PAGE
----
Sunday, May 3, 2015


Update November 2015

Meanwhile, back on Poverty Alley and Desolation Row…

When Europeans first set out on their conquests of the world, starting at the end of the 15th century, it was a matter of common understanding that European Christians were the most advanced form of humanity yet developed, while everyone else was inferior to the point that most were not even regarded as fully human, and were therefore murderable or enslaveable with impunity, though conversion to Christianity at least gave them the chance of evolving fully into humans after a number of generations. 

Three hundred years earlier, the greatest trading empire in the world was centred upon Timbuktou and Gao, the latter the capital of Mali. It encompassed an area of land three times the size of modern France, and stretched all the way to the Atlantic Ocean in the west. More than a million manuscripts from the time, written in Sudani, a dialect of Arabic, demonstrate extensive and sophisticated knowledge of most intellectual material, including astronomy and mathematics, the two subjects above any others for which thinking people in Europe were being burned at the stake at the time of Columbus, and for at least a century afterwards. The Mali Empire, like those of Ghana before it, and the Songhai after it, were Moslem, and developed in parallel with the great Moslem civilisations further north, across the Maghreb in Egypt and Tunisia and Morocco and Spain. There were more schools, including universities, in the Mali Empire, than in the whole of Europe combined.

Clearly Europeans had at least some inkling of this because, even to this day, people in Europe still make reference to Timbuktou, though most assume it is another Shangrila or Eldorado, a town from some writer’s imagination, to the extent that 19th century dictionaries include the name, but define it as a metaphor for “any faraway place”.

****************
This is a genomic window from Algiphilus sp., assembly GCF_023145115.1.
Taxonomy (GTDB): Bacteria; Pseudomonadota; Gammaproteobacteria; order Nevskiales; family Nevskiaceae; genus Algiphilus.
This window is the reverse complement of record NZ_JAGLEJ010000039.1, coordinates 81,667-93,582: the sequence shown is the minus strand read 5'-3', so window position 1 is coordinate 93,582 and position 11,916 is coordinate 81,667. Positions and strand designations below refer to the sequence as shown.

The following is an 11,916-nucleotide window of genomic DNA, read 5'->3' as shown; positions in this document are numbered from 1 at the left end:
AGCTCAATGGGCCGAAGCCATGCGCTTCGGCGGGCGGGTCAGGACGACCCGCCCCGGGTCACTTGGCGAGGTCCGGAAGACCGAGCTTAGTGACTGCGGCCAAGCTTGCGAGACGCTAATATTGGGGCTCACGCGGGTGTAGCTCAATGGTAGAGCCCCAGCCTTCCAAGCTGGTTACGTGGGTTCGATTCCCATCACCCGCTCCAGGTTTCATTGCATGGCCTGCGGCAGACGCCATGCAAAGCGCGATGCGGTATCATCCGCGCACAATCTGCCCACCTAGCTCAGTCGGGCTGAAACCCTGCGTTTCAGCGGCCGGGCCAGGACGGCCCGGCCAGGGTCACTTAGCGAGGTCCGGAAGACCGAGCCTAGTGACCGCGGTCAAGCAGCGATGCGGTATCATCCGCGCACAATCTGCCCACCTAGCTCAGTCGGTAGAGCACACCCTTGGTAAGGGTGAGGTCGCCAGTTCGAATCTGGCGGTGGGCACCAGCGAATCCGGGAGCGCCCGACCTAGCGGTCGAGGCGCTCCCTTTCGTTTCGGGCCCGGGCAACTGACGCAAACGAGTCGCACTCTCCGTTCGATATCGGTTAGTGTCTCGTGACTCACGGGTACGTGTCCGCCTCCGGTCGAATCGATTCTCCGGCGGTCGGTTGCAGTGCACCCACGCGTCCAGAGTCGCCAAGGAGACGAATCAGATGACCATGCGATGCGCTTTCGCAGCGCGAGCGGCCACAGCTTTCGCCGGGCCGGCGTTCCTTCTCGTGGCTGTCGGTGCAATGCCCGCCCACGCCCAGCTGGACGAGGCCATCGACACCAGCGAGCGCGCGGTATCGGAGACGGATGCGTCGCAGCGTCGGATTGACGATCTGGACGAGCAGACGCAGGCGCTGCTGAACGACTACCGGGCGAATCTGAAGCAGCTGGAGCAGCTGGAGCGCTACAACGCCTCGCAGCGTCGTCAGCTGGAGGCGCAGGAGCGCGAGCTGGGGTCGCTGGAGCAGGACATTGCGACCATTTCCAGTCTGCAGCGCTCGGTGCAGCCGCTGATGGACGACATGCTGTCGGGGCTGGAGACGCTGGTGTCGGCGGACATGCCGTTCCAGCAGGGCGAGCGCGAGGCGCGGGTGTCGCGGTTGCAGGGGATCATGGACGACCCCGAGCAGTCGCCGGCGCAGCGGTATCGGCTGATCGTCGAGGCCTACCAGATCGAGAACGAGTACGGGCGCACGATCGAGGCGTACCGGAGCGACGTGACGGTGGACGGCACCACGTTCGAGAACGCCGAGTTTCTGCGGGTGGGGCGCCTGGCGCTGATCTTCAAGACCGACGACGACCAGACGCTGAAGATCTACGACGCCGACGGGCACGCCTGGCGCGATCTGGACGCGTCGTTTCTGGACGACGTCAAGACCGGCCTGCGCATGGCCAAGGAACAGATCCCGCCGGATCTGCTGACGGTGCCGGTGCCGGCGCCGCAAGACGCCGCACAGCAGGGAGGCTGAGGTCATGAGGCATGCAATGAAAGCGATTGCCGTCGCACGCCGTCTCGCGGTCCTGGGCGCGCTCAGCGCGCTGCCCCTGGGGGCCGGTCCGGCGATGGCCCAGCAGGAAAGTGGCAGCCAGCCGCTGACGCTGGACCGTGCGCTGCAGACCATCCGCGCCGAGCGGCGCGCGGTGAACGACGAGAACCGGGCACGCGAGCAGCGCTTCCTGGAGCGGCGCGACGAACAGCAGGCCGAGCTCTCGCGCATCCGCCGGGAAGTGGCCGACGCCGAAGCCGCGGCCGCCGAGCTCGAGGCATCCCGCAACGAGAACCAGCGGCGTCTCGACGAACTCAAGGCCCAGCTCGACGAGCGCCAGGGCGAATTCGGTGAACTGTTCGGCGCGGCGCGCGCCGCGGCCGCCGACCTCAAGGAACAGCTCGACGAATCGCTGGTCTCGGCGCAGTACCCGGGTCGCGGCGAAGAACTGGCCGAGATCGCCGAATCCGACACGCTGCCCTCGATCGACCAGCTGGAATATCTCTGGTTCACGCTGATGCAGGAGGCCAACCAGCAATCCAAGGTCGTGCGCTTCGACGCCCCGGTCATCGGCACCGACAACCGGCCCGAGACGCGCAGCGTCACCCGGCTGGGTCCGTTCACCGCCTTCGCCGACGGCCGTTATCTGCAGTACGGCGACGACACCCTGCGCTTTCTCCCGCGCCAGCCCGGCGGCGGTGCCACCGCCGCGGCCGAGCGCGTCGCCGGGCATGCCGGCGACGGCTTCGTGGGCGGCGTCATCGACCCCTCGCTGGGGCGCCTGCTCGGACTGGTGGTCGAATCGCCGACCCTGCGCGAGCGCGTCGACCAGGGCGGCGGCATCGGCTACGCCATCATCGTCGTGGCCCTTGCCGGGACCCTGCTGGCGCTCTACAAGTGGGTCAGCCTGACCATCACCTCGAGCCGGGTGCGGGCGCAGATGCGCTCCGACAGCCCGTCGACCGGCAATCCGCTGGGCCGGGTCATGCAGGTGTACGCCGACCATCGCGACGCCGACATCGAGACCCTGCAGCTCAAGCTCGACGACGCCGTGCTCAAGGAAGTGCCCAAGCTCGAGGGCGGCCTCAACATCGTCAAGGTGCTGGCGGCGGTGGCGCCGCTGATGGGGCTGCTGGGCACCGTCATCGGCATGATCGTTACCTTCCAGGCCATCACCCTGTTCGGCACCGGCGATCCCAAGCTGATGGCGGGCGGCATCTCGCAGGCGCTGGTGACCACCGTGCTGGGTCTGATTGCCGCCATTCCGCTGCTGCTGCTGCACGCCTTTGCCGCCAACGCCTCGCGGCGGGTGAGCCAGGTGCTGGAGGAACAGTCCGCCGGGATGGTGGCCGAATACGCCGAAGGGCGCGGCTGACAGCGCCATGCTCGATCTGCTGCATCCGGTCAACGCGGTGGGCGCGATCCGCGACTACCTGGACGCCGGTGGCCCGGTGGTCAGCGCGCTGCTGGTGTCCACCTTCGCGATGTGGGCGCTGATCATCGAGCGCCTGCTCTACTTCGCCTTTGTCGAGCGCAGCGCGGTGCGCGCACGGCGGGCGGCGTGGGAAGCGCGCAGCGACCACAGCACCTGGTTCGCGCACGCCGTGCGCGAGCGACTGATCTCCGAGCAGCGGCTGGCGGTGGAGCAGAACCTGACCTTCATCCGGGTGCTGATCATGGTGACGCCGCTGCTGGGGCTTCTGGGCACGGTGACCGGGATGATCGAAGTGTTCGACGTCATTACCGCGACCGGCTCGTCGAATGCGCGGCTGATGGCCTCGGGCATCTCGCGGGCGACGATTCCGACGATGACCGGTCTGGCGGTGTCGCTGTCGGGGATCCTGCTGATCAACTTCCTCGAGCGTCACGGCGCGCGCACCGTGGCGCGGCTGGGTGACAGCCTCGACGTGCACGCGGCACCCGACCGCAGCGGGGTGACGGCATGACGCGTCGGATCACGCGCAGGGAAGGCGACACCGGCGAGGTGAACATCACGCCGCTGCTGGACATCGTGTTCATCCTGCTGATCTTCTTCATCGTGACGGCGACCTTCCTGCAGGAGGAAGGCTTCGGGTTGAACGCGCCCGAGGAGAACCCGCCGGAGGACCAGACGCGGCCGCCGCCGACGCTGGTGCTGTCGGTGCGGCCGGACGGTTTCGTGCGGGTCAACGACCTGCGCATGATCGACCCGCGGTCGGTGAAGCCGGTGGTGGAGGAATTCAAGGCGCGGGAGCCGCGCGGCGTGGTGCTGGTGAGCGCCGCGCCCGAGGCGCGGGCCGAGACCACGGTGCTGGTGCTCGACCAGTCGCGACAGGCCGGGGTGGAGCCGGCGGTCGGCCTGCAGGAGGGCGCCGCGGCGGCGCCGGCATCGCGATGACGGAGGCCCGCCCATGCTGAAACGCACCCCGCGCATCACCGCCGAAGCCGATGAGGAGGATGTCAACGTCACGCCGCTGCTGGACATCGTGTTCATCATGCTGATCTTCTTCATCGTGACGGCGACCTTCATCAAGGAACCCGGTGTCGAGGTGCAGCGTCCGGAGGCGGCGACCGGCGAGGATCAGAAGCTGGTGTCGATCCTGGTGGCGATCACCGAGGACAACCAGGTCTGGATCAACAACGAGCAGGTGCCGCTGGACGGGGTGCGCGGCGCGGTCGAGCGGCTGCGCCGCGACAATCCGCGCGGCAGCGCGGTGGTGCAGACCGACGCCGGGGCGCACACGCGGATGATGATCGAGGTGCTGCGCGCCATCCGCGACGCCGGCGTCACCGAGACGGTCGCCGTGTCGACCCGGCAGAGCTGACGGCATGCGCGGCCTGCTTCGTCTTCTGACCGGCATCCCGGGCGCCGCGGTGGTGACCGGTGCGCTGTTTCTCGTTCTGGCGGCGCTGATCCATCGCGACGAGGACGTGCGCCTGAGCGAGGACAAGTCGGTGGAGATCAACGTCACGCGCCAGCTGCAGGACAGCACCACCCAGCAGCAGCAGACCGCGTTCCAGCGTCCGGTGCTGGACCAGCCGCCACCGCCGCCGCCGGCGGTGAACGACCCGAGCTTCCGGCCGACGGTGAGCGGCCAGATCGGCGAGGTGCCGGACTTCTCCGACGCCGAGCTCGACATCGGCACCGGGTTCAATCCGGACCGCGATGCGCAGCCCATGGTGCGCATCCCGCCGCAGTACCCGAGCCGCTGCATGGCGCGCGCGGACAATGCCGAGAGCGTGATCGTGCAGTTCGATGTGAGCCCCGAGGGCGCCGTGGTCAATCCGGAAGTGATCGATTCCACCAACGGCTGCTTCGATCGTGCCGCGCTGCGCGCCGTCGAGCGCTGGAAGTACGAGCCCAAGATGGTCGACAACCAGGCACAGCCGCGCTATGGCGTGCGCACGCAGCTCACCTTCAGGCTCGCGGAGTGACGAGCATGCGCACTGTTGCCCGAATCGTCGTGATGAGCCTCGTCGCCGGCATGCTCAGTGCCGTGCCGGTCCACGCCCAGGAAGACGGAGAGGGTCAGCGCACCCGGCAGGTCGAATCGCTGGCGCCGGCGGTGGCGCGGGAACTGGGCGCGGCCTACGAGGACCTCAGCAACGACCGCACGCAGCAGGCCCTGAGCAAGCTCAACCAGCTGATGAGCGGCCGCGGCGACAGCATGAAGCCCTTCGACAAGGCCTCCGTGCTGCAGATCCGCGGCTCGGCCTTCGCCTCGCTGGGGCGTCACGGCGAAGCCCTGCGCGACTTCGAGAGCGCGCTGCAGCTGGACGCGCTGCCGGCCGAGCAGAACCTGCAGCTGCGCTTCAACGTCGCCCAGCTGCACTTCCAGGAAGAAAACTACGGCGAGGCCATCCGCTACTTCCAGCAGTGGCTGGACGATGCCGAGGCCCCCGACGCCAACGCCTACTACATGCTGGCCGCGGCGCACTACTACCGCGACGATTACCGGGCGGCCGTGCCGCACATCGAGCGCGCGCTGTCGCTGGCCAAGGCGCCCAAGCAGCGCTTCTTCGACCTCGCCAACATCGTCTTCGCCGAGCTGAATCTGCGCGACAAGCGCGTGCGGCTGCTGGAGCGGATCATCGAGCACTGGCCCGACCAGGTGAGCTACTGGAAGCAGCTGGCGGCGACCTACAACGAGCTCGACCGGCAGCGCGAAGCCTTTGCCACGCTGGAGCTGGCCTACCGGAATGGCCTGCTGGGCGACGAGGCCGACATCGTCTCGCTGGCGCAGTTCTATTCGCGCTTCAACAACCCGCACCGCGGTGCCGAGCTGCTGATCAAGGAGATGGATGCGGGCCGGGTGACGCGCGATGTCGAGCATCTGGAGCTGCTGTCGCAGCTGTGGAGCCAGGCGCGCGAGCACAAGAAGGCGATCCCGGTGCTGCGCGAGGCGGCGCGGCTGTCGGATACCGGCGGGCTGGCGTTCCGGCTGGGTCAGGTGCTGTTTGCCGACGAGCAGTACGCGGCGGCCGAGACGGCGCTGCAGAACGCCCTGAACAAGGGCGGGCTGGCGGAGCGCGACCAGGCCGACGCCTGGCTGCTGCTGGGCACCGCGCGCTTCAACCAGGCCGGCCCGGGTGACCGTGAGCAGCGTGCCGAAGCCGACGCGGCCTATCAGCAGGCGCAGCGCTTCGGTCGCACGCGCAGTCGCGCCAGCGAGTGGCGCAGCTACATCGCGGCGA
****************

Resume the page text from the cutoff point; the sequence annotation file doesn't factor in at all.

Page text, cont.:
The Mali empire lasted for three hundred years, and to be fair it was not the arrival of the Europeans which brought it down; that had already been achieved by the Nigerian Songhai, and then by the Moroccans who defeated the Songhai at the end of the 16th century, and made Timbuktou the capital. Today Timbuktou is so far declined that the Berber origin of the city’s name has become accurate again, not Tim but Tin-Bouctou, the place of the sand dunes.

Today’s Mali gives little hint of the greatness of its past – but then, neither does today’s Athens, and Jerusalem before 1967 was much the same, though neither of them have witnessed the sort of political and economic disintegration currently facing Mali, a consequence of the Tuareg peoples in the north of the country seceding in 2012 and declaring their own state, Azawad – essentially a conflict between nomadic Berberin whose roots lay in Algeria, Libya, Tunisia and across the Maghreb, traditional Moslems who had run the country for many years, and the new breed of radical Moslem who has begun to appear globally. A military coup followed, and not long afterwards the French launched Operation Serval, enabling the government to push back the Moslem radicals, and to reclaim most of the north.

Mali is fortunate in having the river Niger, which renders it self-sufficient in food; cotton and gold are exported, but it is listed among the twenty-five poorest nations in the world.

Marks for: 4 (historical)

Marks against: 4 (contemporary)

Copyright © 2015 David Prashker
All rights reserved
The Argaman Press

No comments:

Post a Comment